Ker-Anne Payne still has to pinch herself to believe she is the holder of an Olympic silver medal.
But the Stockport Metro swimmer is already plotting how to go one better in London in 2012.
The 21-year-old from Heywood took silver in the 10k open water race in Beijing just ahead of her Stockport team-mate Cassie Patten to continue a tradition of Olympic success for the Cheshire club.
Of the eight British swimmers who have won Olympic medals in the last twelve years, four have heralded from the Greater Manchester club with Payne and Patten joining Stephen Parry and Graham Smith as Metro medallists.
Silver and bronze helped Britain take a record number of podium places in China - enough to finish third in the medals table, behind superpowers USA and Australia.
Yet, having had a few months to reflect on this summer's success, Payne feels the biggest achievement is continuing her club's Olympic medal tradition.
"It was really good to have my team-mate Cassie there, to share the experience with her, because she's one of my good friends from Stockport.
"To be able to come back with the knowledge we did this for Stockport makes you very proud."
It was Smith in the 1996 Atlanta Games who started Metro's medal rush with a bronze in the 1500m freestyle while Parry followed in his footsteps in Athens in 2004 with a bronze in the 200m butterfly.
Payne, who also competed in the 200m and 400m individual medley, reflected on the gruelling two-hour swim in the ice-cold rowing lake of Beijing.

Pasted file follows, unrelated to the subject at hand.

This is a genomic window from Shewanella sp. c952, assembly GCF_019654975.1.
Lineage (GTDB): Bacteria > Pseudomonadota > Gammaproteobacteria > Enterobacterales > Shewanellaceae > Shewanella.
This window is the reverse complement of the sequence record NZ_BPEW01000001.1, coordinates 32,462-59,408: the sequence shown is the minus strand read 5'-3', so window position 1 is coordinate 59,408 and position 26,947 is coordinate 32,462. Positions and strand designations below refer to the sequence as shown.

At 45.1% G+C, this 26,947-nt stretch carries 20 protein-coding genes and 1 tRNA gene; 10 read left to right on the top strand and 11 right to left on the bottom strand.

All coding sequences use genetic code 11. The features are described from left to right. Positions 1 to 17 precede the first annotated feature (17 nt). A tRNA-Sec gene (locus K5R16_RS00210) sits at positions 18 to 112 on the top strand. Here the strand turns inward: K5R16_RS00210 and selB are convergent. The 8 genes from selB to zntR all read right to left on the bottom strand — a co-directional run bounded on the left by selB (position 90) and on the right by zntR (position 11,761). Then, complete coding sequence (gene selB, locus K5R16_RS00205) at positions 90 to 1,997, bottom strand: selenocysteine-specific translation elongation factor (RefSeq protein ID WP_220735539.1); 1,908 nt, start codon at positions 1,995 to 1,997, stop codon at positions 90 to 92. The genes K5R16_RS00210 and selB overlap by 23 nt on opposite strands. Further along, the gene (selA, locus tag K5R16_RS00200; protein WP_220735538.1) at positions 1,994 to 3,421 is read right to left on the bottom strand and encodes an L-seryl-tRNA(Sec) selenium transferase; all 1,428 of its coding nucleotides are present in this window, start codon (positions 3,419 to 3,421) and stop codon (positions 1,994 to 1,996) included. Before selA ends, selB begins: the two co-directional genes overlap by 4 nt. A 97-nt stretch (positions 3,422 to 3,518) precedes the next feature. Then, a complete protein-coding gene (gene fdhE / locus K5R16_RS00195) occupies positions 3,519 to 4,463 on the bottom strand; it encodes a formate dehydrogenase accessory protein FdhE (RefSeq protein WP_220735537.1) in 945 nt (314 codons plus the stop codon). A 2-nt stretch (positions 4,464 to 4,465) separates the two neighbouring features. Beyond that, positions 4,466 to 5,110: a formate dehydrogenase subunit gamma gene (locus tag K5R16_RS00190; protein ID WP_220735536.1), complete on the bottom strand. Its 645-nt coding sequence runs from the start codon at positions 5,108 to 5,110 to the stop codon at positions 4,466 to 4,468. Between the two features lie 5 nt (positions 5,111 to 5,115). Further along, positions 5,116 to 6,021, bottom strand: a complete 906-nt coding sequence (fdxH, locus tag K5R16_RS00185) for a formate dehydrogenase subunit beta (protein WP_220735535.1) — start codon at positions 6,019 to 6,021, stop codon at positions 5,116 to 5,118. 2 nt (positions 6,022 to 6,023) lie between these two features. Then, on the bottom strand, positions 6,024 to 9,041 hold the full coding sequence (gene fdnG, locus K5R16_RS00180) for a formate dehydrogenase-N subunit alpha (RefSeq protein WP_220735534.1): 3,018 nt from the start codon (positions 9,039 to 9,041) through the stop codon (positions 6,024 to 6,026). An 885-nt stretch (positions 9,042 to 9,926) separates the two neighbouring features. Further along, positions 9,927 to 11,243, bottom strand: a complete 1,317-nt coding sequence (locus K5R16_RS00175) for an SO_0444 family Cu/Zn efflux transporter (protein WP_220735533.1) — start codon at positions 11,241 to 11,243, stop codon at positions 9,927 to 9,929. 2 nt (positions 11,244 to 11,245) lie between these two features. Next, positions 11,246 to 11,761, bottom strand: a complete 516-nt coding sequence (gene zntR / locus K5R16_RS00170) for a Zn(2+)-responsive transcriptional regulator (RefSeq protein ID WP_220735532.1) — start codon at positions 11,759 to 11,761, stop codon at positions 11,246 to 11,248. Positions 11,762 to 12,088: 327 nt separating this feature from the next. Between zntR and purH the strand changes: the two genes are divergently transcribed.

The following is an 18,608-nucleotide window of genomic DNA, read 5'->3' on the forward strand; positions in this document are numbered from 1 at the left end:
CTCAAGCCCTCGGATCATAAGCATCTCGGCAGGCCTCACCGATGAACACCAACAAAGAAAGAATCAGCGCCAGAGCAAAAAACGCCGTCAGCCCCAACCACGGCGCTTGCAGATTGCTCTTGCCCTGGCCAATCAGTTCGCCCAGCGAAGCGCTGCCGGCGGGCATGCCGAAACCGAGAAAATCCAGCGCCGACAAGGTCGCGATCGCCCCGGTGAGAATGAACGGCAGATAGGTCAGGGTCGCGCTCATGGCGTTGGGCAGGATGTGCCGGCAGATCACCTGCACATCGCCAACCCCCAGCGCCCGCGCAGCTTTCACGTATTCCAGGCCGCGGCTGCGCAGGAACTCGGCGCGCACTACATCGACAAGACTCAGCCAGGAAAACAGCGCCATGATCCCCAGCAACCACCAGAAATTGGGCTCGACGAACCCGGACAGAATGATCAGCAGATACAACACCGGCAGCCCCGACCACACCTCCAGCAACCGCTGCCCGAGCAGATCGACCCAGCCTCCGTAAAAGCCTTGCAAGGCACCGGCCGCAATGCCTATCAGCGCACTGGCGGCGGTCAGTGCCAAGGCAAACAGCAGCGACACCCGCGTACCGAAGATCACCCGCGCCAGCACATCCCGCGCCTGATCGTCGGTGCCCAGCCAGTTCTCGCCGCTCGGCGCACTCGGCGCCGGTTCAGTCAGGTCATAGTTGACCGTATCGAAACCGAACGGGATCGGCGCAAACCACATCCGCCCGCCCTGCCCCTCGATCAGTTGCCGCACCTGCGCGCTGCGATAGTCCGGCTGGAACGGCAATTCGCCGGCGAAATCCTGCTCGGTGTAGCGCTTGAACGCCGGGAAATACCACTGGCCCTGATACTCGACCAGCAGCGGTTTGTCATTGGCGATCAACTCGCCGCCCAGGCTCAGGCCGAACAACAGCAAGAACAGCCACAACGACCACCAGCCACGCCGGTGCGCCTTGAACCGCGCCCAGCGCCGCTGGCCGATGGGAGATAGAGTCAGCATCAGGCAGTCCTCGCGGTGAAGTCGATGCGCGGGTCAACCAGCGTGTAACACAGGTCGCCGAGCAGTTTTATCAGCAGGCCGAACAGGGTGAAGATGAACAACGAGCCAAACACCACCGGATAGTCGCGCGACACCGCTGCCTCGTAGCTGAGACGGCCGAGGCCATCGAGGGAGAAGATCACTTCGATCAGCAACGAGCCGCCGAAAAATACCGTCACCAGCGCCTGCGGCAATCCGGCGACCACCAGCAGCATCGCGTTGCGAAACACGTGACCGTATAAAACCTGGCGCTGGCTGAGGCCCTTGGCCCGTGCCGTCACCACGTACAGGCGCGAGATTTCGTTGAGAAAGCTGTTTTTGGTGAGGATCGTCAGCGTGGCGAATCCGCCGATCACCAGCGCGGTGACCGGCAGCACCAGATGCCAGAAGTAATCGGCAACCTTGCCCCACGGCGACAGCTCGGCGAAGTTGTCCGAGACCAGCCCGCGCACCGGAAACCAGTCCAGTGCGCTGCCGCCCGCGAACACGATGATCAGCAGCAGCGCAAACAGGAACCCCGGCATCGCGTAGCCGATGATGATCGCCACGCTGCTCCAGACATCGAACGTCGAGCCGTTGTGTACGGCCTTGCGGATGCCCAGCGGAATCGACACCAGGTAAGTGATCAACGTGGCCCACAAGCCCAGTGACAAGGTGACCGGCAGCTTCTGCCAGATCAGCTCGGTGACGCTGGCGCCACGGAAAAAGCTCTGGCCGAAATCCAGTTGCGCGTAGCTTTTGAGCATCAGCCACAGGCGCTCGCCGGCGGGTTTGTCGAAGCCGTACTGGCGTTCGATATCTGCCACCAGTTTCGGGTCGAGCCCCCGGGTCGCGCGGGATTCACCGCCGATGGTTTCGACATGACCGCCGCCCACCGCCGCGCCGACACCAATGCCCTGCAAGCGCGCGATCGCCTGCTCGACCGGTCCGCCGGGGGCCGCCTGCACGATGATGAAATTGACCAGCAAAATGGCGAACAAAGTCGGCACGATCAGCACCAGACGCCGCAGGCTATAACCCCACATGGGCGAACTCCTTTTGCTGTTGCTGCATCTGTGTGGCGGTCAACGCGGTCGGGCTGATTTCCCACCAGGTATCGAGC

"Before the race I was very nervous, I just couldn't stop moving. As soon as I dived in it went though.
"I don't really remember too much about the race. I can remember the start and finish but the middle chunk is just one long blur. Swimming in the rowing lake there were markers saying 1000m, 2000m and it was useful to have those as a gauge. We also saw all our team-mates cheering along the side, which was fantastic.
"Around the last buoy it was just a case of going as hard and as fast as I could - last 100m it was go, go, go, put your head down and go for it."
Incredibly, 120 minutes of competition was not enough to separate the medallists by more than four seconds.
"The tight finish made it a very exciting race. I'm looking forward to the next couple because we gave the Russian gold medal winner Larisa Ilchenko a scare, I don't think she was expecting that. Hopefully we'll get her next time," Payne declared.
"It's been hectic since we got back and I've enjoyed every second of it. Meeting the Queen has been the highlight but it's also been lovely to go round schools and see the children's faces light up, hopefully inspiring one or two future Olympians."
Sean Kelly, head coach at Stockport Metro, was also on duty in Beijing.
"Getting two medals from one club is great," he said. "but, as a coach, you always want your swimmers to win and I can't lie, I was disappointed one of them didn't win the gold.
"I knew the open water event was where the girls were going to strike. They swam fantastically and kept up the good record of getting Olympic medals from Stockport."
The reason for Stockport Metro's unrivalled success at the Olympics is obvious to Kelly.
"The huge support we receive from the council is a massive factor. We're subsidised around £200,000 a year by the Sports Trust and a lot of people don't appreciate that.
"There's not that many schemes around the country that invest as much as that. It allows us to keep the cost of swimming down for the kids who come here. But we get out what we put into it, and what we deserve."
Originally published in the Manchester Evening News on December 30 2008